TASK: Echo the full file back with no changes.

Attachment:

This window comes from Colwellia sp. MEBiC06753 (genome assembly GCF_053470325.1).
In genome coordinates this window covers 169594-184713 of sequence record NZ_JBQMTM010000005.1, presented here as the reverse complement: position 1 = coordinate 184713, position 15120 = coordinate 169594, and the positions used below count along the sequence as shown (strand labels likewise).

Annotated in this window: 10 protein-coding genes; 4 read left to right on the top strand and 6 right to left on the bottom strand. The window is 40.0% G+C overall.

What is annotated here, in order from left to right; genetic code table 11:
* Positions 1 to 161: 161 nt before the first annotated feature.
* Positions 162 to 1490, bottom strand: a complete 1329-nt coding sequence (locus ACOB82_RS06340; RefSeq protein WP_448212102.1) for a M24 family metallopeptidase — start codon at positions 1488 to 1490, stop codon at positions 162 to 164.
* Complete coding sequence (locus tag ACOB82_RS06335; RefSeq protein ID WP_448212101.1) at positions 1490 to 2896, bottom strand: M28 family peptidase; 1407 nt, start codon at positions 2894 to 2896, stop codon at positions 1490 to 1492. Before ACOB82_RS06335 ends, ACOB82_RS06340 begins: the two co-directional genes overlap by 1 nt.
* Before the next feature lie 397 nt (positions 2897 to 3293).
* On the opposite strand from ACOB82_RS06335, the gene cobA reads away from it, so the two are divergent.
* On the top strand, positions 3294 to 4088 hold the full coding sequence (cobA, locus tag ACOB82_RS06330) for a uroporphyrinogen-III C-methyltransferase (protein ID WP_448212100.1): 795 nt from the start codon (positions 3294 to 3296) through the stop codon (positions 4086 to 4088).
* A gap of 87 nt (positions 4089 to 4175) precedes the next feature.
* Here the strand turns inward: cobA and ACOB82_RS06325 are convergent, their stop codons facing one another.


This window comes from Colwellia sp. MEBiC06753 (genome assembly GCF_053470325.1).
In genome coordinates this window covers 169594-184713 of sequence record NZ_JBQMTM010000005.1, presented here as the reverse complement: position 1 = coordinate 184713, position 15120 = coordinate 169594, and the positions used below count along the sequence as shown (strand labels likewise).

Annotated in this window: 10 protein-coding genes; 4 read left to right on the top strand and 6 right to left on the bottom strand. The window is 40.0% G+C overall.

What is annotated here, in order from left to right; genetic code table 11:
* Positions 1 to 161: 161 nt before the first annotated feature.
* Positions 162 to 1490, bottom strand: a complete 1329-nt coding sequence (locus ACOB82_RS06340; RefSeq protein WP_448212102.1) for a M24 family metallopeptidase — start codon at positions 1488 to 1490, stop codon at positions 162 to 164.
* Complete coding sequence (locus tag ACOB82_RS06335; RefSeq protein ID WP_448212101.1) at positions 1490 to 2896, bottom strand: M28 family peptidase; 1407 nt, start codon at positions 2894 to 2896, stop codon at positions 1490 to 1492. Before ACOB82_RS06335 ends, ACOB82_RS06340 begins: the two co-directional genes overlap by 1 nt.
* Before the next feature lie 397 nt (positions 2897 to 3293).
* On the opposite strand from ACOB82_RS06335, the gene cobA reads away from it, so the two are divergent.
* On the top strand, positions 3294 to 4088 hold the full coding sequence (cobA, locus tag ACOB82_RS06330) for a uroporphyrinogen-III C-methyltransferase (protein ID WP_448212100.1): 795 nt from the start codon (positions 3294 to 3296) through the stop codon (positions 4086 to 4088).
* A gap of 87 nt (positions 4089 to 4175) precedes the next feature.
* Here the strand turns inward: cobA and ACOB82_RS06325 are convergent, their stop codons facing one another.